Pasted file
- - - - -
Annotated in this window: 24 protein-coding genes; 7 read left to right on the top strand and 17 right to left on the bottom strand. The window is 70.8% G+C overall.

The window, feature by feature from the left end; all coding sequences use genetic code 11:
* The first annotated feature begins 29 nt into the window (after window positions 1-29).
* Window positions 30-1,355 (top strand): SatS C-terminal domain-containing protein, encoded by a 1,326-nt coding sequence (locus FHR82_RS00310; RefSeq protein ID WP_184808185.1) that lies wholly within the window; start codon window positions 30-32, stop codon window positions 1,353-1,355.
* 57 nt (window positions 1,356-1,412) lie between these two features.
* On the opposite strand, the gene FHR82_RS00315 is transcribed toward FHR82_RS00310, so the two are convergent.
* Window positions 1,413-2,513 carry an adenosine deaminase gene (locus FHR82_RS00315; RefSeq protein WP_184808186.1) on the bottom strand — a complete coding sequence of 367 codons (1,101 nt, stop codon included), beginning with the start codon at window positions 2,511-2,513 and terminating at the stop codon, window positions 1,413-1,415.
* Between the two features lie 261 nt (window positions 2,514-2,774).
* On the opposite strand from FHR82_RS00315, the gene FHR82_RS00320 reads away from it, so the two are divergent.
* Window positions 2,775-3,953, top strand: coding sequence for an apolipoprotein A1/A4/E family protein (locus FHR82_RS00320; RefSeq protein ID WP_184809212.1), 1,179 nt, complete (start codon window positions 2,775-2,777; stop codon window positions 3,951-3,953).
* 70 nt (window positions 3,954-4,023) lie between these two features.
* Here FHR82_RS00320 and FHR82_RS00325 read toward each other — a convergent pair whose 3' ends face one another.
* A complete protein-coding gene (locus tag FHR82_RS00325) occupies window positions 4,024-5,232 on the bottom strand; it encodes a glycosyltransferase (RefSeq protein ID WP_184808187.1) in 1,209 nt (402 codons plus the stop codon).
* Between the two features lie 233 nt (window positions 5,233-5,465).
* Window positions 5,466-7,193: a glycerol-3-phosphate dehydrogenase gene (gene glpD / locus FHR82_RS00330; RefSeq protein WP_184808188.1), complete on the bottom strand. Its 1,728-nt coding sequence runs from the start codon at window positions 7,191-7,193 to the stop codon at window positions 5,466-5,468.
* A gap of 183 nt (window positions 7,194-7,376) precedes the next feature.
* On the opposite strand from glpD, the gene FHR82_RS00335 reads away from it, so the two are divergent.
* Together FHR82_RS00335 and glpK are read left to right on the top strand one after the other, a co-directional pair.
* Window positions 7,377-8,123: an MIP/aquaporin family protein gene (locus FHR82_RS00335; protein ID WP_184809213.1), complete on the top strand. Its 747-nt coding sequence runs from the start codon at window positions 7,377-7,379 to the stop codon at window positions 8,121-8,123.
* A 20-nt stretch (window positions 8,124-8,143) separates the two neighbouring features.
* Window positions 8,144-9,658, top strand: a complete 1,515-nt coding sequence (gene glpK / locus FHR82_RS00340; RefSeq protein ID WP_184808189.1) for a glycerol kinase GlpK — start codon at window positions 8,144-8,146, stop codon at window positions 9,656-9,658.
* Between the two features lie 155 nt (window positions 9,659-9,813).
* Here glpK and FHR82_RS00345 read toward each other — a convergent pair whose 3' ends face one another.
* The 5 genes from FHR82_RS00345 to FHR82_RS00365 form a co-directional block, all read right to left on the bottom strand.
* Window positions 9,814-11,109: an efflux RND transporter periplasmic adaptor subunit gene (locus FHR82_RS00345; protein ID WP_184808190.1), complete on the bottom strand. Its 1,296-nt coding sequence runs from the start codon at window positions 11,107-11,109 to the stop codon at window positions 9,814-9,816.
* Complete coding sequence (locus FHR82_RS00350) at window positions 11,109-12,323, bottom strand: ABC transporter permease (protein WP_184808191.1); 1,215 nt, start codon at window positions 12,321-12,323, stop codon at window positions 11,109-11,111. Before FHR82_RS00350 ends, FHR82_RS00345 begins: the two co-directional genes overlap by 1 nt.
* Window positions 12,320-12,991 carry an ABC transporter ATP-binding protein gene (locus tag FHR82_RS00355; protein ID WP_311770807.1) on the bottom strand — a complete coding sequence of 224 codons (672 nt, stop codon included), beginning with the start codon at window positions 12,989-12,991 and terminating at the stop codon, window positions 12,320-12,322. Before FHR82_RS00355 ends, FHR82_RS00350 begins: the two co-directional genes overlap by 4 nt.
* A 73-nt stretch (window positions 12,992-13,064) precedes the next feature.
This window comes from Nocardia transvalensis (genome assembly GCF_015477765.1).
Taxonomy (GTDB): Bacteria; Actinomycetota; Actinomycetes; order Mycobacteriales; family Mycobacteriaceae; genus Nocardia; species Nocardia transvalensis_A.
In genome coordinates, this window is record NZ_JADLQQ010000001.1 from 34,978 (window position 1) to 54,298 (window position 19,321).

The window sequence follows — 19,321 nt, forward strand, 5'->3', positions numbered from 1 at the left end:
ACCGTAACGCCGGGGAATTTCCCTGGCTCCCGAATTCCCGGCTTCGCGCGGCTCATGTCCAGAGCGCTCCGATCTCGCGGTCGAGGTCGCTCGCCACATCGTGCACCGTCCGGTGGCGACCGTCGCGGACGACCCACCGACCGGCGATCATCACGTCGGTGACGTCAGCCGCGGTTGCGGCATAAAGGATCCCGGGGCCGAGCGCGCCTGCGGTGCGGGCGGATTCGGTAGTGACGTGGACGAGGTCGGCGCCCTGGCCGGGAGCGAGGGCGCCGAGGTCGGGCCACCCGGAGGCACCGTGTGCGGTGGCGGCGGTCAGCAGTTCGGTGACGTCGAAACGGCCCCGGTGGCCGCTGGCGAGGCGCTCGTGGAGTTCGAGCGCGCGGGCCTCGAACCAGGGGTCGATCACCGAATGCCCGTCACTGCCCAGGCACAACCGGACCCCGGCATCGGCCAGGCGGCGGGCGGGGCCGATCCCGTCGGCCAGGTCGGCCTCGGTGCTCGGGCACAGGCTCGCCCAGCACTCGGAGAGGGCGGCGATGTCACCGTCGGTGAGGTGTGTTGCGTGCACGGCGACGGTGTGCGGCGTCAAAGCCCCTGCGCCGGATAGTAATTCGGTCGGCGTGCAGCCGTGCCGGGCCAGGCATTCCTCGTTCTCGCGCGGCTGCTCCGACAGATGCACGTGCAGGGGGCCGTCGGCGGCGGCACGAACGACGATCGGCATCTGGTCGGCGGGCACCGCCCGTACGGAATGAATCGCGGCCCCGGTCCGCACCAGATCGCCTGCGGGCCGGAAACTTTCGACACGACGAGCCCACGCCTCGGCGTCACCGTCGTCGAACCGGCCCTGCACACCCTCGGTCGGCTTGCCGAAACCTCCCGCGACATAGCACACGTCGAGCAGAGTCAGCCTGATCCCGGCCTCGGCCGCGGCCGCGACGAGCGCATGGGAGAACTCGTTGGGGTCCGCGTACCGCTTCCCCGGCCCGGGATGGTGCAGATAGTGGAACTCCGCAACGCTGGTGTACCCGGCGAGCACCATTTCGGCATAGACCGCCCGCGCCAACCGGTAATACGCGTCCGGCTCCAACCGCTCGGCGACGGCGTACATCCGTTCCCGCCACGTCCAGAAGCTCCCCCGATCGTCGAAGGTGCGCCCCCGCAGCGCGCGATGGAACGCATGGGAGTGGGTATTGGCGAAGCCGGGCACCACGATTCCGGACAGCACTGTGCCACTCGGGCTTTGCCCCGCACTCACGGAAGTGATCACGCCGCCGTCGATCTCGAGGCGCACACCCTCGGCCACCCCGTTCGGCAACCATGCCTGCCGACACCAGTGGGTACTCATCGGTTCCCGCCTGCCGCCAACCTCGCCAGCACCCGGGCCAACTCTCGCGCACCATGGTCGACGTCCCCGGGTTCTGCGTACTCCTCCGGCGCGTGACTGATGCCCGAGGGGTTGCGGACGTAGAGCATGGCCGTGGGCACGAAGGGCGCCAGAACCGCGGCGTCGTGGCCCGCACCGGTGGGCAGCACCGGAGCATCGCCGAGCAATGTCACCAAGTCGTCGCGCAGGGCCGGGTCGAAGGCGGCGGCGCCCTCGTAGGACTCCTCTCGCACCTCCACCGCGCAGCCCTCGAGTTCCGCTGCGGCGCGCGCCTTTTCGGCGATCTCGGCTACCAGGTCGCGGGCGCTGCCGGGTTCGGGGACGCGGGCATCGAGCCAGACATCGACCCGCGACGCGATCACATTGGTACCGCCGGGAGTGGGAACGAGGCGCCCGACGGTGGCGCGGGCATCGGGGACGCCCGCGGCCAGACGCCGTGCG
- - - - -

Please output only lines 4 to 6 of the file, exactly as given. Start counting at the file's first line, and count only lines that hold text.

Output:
* Window positions 30-1,355 (top strand): SatS C-terminal domain-containing protein, encoded by a 1,326-nt coding sequence (locus FHR82_RS00310; RefSeq protein ID WP_184808185.1) that lies wholly within the window; start codon window positions 30-32, stop codon window positions 1,353-1,355.
* 57 nt (window positions 1,356-1,412) lie between these two features.
* On the opposite strand, the gene FHR82_RS00315 is transcribed toward FHR82_RS00310, so the two are convergent.